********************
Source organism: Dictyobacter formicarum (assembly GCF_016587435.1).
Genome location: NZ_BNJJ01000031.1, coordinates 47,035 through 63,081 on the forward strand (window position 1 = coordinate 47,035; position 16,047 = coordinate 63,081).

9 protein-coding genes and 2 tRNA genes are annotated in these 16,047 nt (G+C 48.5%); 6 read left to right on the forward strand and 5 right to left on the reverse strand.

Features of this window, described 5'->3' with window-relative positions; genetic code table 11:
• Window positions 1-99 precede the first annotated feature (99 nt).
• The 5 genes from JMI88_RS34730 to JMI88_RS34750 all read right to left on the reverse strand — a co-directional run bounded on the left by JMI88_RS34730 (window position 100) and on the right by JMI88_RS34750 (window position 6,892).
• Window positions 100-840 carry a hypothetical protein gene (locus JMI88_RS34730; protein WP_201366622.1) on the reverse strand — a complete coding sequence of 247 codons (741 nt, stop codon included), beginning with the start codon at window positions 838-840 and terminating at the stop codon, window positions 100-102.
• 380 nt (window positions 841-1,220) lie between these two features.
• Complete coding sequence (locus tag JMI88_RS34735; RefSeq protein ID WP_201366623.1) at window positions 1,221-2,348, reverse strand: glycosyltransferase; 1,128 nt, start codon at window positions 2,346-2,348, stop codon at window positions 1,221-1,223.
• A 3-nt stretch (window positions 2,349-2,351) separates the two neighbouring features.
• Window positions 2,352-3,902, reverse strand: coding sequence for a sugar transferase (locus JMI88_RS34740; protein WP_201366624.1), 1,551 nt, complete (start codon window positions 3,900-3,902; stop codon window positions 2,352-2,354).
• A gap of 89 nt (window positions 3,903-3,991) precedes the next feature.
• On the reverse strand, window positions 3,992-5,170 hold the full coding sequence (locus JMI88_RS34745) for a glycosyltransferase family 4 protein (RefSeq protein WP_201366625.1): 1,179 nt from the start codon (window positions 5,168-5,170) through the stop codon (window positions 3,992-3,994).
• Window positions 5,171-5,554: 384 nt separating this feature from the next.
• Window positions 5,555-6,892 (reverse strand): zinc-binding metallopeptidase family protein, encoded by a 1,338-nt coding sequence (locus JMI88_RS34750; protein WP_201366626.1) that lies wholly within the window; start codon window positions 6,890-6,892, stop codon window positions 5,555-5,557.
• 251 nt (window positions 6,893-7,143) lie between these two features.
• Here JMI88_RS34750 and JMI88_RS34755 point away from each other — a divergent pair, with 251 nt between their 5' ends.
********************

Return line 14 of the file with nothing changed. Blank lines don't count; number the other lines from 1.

• Window positions 5,171-5,554: 384 nt separating this feature from the next.